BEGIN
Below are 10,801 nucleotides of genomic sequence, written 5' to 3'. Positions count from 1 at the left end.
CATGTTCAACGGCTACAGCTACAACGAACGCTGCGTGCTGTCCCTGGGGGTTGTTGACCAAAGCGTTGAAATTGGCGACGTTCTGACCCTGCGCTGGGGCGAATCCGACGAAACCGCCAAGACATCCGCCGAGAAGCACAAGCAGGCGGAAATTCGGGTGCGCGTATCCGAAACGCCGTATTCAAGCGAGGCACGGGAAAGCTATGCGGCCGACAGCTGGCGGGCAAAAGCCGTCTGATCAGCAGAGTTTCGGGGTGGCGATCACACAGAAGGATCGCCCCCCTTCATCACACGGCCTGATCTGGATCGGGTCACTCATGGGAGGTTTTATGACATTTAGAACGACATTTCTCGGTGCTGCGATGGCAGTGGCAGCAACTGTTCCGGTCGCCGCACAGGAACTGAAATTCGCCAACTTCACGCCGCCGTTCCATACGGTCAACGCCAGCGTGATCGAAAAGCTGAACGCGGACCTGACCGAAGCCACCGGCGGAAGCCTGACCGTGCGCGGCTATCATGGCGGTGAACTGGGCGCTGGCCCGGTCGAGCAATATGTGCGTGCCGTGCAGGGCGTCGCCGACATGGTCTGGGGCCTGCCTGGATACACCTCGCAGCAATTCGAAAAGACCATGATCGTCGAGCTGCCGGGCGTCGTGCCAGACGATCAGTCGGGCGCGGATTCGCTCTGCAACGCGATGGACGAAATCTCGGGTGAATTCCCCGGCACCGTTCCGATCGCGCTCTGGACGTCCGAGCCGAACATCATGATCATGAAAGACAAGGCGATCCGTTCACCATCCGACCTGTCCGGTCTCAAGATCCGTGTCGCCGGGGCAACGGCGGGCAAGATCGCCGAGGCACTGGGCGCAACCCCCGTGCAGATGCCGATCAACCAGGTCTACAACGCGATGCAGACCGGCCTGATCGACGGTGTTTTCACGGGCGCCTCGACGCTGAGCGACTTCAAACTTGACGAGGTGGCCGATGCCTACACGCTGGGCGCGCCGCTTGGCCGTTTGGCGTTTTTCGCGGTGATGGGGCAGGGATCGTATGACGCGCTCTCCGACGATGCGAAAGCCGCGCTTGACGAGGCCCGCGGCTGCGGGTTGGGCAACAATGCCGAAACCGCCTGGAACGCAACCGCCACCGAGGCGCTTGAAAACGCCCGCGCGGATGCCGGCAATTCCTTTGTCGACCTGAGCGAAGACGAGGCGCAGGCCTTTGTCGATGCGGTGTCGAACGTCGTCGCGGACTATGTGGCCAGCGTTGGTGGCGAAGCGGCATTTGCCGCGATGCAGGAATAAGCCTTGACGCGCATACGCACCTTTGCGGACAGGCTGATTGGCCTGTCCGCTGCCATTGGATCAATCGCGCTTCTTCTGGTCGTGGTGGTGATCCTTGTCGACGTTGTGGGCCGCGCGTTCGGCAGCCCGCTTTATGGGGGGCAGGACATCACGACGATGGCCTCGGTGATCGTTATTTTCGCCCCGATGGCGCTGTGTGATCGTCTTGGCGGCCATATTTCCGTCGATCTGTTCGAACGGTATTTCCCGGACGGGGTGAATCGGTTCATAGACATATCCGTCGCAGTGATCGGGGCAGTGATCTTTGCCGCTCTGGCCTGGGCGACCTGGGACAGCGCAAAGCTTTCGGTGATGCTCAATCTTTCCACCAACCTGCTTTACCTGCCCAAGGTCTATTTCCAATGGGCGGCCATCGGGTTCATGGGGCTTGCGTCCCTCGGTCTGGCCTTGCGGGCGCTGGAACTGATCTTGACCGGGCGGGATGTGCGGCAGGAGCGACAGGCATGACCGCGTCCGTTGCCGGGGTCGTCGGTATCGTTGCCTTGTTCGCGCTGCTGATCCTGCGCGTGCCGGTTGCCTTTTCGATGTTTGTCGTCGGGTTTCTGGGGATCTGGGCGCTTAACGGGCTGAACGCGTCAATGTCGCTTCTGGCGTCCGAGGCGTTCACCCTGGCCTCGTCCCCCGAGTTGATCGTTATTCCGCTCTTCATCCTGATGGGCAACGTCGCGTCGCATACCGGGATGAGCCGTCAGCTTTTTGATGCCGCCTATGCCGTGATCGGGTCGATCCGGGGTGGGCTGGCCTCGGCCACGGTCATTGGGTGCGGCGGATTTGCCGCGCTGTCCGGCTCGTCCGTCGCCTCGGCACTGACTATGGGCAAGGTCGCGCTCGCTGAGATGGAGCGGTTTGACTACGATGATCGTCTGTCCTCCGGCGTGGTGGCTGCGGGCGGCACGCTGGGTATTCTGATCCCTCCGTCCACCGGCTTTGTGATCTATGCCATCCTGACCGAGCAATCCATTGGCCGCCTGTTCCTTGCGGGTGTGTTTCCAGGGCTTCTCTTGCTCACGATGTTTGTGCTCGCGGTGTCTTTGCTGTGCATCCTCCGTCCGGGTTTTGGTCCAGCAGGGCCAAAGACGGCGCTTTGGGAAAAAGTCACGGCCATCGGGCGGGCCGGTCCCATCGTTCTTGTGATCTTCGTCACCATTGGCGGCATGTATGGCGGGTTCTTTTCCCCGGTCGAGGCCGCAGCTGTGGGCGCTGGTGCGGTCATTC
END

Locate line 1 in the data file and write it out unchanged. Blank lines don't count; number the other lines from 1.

Below are 10,801 nucleotides of genomic sequence, written 5' to 3'. Positions count from 1 at the left end.